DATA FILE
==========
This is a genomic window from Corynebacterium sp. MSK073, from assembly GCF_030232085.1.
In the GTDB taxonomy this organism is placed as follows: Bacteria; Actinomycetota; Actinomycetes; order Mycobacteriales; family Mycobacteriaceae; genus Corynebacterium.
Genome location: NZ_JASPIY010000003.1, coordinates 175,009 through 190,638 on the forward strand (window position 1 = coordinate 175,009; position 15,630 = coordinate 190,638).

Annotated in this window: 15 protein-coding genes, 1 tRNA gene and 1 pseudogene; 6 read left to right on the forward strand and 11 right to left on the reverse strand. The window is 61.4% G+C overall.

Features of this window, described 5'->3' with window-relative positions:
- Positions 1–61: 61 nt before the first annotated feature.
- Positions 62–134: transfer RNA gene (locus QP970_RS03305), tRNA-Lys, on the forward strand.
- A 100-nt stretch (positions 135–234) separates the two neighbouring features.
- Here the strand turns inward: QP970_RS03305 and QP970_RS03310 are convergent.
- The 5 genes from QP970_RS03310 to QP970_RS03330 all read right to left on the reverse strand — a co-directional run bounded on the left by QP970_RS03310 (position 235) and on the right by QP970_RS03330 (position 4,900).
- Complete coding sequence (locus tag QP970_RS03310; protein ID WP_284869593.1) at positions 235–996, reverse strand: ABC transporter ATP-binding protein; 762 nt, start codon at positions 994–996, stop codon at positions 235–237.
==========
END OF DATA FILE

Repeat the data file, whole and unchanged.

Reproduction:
This is a genomic window from Corynebacterium sp. MSK073, from assembly GCF_030232085.1.
In the GTDB taxonomy this organism is placed as follows: Bacteria; Actinomycetota; Actinomycetes; order Mycobacteriales; family Mycobacteriaceae; genus Corynebacterium.
Genome location: NZ_JASPIY010000003.1, coordinates 175,009 through 190,638 on the forward strand (window position 1 = coordinate 175,009; position 15,630 = coordinate 190,638).

Annotated in this window: 15 protein-coding genes, 1 tRNA gene and 1 pseudogene; 6 read left to right on the forward strand and 11 right to left on the reverse strand. The window is 61.4% G+C overall.

Features of this window, described 5'->3' with window-relative positions:
- Positions 1–61: 61 nt before the first annotated feature.
- Positions 62–134: transfer RNA gene (locus QP970_RS03305), tRNA-Lys, on the forward strand.
- A 100-nt stretch (positions 135–234) separates the two neighbouring features.
- Here the strand turns inward: QP970_RS03305 and QP970_RS03310 are convergent.
- The 5 genes from QP970_RS03310 to QP970_RS03330 all read right to left on the reverse strand — a co-directional run bounded on the left by QP970_RS03310 (position 235) and on the right by QP970_RS03330 (position 4,900).
- Complete coding sequence (locus tag QP970_RS03310; protein ID WP_284869593.1) at positions 235–996, reverse strand: ABC transporter ATP-binding protein; 762 nt, start codon at positions 994–996, stop codon at positions 235–237.